Rita Lopes

when books become movies

Like many people, I love cinema. I also love books. Maybe even more—not sure. Since I was a child, I’d spend hours surrounded by books. My mom says when I was a toddler I used to wake up extremely early (that ship has sailed) so in order to win her and my dad an extra hour or two of snooze time, they’d leave a pile of books at the food of my bed for when I woke up. Apparently, that would keep me happy for a couple of hours after waking up and I’d only call them or cry out for attention once I’d gone through all the books.

My love affair with books grew with me, and around my teenage years I was reading an average of 1 to 2 books a week (on top of everything else that kept me busy, like all the sports).

It comes as no surprise, then, that whenever I realise a film is going to be done about one of the books I read and loved, I become a tiny pool of eager anticipation. You see, I’m also an optimist and regardless of how many times movies prove to suck in comparison to the novels they’re based off of, I’ll always hold hope that that one will be good and do the author’s story justice.

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Whenever I think of movie adaptations of books, three movies (one very recent) come to mind. I’m not a stickler to the cause that movies must always strictly follow whatever is in their written counterpart. Sometimes, it’s just not going to play well on screen. With that in mind, I’m a fan of appropriately done adaptations that remain true to the underlying tone of the original story, even if some parts of said story are altered (read: adapted) to suit a different medium.

chocolat (2000)

I don’t know for sure when, exactly, I read the book (released in 1999) or when I got to see Chocolat, the film (released in 2000). I do, however, remember that those two events in my life had no relation and were separated by a few years.

I remember really liking the book (I read more books by Joanne Harris after Chocolat, which I think was the first one of hers that I read). When I saw the movie, the story came back to me quietly, as the film unfolded before my eyes. The feeling was all there, I remember thinking.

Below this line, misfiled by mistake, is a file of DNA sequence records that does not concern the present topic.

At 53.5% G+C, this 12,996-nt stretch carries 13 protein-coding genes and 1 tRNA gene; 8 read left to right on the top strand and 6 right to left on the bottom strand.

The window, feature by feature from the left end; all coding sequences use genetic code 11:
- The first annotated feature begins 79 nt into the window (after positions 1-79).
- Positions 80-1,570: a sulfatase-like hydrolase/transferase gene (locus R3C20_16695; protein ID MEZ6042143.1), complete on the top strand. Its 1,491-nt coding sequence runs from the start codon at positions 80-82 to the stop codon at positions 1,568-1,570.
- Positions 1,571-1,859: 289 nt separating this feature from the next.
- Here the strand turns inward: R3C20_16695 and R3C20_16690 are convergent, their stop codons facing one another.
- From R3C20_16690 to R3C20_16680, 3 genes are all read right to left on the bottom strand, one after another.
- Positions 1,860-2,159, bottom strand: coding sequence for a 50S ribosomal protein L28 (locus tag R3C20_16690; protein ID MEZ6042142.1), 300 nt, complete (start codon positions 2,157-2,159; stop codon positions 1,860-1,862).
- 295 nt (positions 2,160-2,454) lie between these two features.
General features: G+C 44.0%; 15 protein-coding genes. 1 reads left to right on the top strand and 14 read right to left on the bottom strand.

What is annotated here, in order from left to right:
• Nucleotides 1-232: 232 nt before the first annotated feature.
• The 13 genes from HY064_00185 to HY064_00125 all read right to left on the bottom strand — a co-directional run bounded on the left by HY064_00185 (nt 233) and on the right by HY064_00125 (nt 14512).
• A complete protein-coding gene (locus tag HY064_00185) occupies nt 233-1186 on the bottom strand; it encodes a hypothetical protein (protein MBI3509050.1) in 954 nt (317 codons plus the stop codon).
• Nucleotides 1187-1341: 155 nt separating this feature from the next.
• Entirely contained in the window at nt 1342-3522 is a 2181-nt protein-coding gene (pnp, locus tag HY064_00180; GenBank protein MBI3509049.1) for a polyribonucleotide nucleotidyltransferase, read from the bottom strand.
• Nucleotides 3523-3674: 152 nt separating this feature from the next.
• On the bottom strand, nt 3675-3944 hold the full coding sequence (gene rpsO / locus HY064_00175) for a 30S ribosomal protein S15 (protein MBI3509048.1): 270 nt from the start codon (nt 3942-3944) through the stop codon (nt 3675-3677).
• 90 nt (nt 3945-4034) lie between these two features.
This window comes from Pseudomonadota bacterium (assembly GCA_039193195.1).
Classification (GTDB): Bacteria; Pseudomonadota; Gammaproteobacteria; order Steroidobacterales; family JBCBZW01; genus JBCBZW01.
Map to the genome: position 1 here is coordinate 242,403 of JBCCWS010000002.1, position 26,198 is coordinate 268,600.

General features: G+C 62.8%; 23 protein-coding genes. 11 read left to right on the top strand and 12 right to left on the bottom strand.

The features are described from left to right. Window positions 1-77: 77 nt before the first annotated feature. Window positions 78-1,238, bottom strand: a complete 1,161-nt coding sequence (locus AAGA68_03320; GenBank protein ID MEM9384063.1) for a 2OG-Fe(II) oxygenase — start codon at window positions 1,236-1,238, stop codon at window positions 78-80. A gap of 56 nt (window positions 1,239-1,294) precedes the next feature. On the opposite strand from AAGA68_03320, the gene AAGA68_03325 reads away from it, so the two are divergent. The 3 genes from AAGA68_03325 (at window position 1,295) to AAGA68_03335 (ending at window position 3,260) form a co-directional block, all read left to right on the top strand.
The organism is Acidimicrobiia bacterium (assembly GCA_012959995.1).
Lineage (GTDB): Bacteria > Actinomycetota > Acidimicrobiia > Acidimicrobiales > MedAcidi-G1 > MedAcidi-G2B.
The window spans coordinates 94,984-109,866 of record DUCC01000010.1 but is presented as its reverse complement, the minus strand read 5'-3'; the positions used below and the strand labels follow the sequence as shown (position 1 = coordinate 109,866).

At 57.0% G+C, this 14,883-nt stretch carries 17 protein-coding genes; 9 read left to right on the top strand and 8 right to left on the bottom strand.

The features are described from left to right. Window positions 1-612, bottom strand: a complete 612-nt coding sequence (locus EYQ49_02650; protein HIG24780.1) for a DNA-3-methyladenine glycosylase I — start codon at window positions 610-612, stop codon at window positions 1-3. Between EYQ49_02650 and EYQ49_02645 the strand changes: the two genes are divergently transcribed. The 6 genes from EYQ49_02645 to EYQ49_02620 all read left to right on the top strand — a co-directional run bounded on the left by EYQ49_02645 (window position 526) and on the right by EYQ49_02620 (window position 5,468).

Where movies about books are concerned, I thought this was a really good one. Not everything was the same, but it all made sense. Specifically, the ending of the movie isn’t exactly the same as in the book, but I think it did it justice nonetheless. I finished watching it with a sense of not having been disappointed. Of course, the presence of Juliette Binoche as Vianne, and Johnny Depp as Roux didn’t hurt in the slightest.

I watched this movie again more recently, and it seems to have withstood the test of time. Sure, it’s old-ish, but it was still rather pleasurable to watch 🙂

ender’s game (2013)

The experience of reading Ender’s Game (1985) and then watching the film was completely different from what I described above. The book is incredible. Easily one of my favourite books ever. The story is amazing, the characters well developed, the twists and turns second to none.

When I first heard a movie was in the making I couldn’t contain my excitement and I was very, very, eager for it to be released. I had such high hopes. I mean, it read as a great potential movie anyway! Of course, I’m not a screenplay writer, nor a director, and I could be totally wrong when I say it looked so easy to turn into a movie! However, as a spectator, I was very disappointed.

For a movie that didn’t even reach the 2-hour mark, it felt so incomplete that for anyone who’d not read the book it wouldn’t be possible to understand most of the context and the nuances that make this a great story. All in all it was a wasted opportunity, the way I see it. I’d have preferred a TV mini series over that sorry excuse for an adaptation.

the little prince (2015)

Even if I wanted to, I wouldn’t be able to say when I first had contact with The Little Prince book. It’s my mom’s favourite book so I feel it’s been a part of my life since… well, since I can remember. It was a story that was always there, whether in the form of a book, or an image, a quote or a toy. Between my family and I we’ve owned multiple copies of this book, in Portuguese, French (one has to read the original whenever possible!), and English. The latest addition to our collection was The Little Prince Delux Pop-Up (it’s totally magic!).

This one had me worried, as a film adaptation. I couldn’t fathom how the big screen would do justice to this particular book. Never for a second did I think of not going to the cinema for it, but I wasn’t convinced it would be good. When I went to see it, many had already and the reviews were (mostly) good, so I allowed myself to build up my expectations accordingly.

In the end, I’m of the opinion that it was a well-done adaptation. Particularly, because the original story was told through a story (there are layers here, people!) instead of a more linear approach! Like I said above regarding Chocolat, the most important thing for me was the feeling that the underlying tone and sentiment were there. And that did not disappoint me. And there were many tears. I think not only for the movie’s story, but also for the satisfaction that the original classic wasn’t murdered in Hollywoodesque terms.

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